Although both articles deal with artificial light and sleep, the mechanisms behind the lack of sleep are different. In the article about electronics and blue light, the light’s effect on the body’s melatonin production interferes with sleep. Individuals go to bed but cannot sleep. In the study of access to electricity, being able to stay up later with electric light allows individuals to delay going to bed. Once they go to bed, they fall asleep in roughly the same amount of time as those without electricity. Apparently electric light before sleeping does not interfere with the ability to fall asleep in the way that watching television or using a computer or mobile screen does. Until further research tells us otherwise, before bed go ahead and read, play a game, or socialize by electric light, but in ways that don’t involve screens.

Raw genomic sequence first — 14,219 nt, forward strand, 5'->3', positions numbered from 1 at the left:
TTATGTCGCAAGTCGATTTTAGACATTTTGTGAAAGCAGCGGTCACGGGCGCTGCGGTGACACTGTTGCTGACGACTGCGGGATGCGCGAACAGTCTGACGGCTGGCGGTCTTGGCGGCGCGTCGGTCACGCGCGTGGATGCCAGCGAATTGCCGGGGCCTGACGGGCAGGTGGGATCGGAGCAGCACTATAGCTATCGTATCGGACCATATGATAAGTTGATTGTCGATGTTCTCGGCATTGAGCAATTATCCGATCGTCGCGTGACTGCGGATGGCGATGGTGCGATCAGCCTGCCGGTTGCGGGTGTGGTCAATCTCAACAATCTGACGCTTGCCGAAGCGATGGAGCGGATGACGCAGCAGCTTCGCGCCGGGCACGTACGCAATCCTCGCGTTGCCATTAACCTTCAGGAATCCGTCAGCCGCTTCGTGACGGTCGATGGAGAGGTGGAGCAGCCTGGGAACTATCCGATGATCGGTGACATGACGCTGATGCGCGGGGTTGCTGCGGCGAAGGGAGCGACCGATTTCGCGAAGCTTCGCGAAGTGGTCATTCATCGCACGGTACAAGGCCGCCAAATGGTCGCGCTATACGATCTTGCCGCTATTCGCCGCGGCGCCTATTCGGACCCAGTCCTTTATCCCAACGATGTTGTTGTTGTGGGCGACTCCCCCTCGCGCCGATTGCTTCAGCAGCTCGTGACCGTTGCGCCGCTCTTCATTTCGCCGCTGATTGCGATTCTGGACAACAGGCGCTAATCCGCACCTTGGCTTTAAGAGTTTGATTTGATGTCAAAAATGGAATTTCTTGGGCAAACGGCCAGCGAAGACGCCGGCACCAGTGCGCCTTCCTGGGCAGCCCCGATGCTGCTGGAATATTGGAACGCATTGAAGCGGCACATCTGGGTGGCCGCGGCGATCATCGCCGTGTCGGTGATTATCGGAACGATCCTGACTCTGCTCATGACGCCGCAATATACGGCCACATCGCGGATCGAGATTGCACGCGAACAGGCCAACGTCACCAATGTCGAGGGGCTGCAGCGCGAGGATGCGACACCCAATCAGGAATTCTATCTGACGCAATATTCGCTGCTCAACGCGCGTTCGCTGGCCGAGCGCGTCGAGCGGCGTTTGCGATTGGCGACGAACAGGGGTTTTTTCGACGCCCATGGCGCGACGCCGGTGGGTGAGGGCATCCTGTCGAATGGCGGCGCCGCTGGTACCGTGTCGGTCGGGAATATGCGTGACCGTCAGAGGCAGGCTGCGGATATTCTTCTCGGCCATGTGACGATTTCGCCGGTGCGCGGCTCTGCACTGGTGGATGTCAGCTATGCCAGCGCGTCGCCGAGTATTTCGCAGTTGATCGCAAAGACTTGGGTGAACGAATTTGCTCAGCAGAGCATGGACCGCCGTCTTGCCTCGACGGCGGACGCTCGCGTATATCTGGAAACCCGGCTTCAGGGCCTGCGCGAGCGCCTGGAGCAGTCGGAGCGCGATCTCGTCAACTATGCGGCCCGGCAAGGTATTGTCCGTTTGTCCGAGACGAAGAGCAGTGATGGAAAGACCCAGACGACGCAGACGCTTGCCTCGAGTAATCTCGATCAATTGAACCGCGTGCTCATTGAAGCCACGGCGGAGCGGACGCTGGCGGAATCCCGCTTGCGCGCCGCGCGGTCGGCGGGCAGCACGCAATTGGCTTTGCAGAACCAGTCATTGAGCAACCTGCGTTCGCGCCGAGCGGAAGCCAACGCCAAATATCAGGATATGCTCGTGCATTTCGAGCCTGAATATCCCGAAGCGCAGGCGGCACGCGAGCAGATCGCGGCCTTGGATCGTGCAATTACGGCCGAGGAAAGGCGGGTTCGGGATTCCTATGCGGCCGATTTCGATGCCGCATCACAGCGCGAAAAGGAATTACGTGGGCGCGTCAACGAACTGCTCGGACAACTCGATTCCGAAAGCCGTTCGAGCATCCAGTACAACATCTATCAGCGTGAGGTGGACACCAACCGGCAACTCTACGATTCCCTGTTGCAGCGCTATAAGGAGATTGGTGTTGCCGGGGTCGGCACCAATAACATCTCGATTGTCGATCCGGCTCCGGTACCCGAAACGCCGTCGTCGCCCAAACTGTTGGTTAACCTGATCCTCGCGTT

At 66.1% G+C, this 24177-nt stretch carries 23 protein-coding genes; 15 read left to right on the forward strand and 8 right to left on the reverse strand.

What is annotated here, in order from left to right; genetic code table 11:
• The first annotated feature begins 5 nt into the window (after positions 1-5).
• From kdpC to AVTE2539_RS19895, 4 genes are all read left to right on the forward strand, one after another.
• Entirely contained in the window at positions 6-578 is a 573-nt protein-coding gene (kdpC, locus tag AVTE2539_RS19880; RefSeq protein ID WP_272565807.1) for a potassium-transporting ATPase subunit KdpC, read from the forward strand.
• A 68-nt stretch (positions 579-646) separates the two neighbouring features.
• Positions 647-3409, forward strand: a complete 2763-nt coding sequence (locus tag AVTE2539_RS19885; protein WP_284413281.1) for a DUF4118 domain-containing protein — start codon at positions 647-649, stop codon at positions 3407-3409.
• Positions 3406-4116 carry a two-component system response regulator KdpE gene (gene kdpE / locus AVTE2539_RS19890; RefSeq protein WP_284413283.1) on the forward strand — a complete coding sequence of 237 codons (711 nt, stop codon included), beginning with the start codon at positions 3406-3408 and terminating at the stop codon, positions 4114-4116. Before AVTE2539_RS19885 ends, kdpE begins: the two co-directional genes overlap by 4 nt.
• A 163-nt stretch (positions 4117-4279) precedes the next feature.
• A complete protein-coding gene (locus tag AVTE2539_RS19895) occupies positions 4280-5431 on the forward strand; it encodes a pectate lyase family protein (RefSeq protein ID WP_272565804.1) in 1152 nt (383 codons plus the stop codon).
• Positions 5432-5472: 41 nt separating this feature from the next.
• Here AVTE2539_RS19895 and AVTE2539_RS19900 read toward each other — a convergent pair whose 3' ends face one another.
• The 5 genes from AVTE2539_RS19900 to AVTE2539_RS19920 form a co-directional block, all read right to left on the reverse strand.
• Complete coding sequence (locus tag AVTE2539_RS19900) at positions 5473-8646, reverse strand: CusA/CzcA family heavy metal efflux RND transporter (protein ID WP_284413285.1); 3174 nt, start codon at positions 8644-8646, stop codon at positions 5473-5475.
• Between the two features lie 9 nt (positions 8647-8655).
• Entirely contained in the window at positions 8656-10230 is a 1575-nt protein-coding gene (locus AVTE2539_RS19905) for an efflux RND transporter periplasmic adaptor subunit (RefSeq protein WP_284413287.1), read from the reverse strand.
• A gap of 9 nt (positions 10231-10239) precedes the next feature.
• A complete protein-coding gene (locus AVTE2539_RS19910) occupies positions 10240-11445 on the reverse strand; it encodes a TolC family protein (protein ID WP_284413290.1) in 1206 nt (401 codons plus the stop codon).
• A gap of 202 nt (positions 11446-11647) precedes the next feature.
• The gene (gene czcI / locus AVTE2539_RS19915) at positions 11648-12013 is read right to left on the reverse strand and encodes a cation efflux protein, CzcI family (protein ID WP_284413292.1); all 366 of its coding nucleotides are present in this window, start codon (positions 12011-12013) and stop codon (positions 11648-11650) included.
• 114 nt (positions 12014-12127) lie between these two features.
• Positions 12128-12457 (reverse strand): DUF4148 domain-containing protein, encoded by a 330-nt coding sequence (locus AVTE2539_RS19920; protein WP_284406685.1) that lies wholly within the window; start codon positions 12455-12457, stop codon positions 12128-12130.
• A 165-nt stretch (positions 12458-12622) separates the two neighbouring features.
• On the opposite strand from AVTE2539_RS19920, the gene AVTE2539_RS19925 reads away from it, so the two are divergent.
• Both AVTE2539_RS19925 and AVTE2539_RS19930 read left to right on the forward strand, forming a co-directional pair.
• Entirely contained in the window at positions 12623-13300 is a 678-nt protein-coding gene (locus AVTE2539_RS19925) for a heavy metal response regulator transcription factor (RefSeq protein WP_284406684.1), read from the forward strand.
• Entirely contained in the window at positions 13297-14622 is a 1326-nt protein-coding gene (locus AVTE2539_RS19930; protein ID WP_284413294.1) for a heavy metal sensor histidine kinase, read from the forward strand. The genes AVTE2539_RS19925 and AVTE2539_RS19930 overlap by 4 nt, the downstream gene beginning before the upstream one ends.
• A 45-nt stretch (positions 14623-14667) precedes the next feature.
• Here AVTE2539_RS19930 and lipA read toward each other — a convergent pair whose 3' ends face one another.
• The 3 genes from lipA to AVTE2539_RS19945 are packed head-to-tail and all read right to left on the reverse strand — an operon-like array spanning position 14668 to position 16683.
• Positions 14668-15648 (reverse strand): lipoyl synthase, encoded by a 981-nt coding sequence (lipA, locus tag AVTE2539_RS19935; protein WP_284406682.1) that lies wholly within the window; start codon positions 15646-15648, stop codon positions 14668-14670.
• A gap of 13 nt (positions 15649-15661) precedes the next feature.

Promoting Brain Health
This week brought several articles guiding us in optimizing brain performance. A news article from Reuters reported on a study finding that the amount of trans fats consumed in the diet is related to performance on a memory test among men under age 45. Each additional gram of trans fat per day matched to 0.76 fewer words identified correctly. There was no association between trans fats and memory performance for people over age 45. As we reported last week, trans fats are in many processed foods including cakes, cookies, crackers, stick margarine, microwave popcorn and more. The US Food and Drug Administration last week announced a ban on artificial trans fats within three years.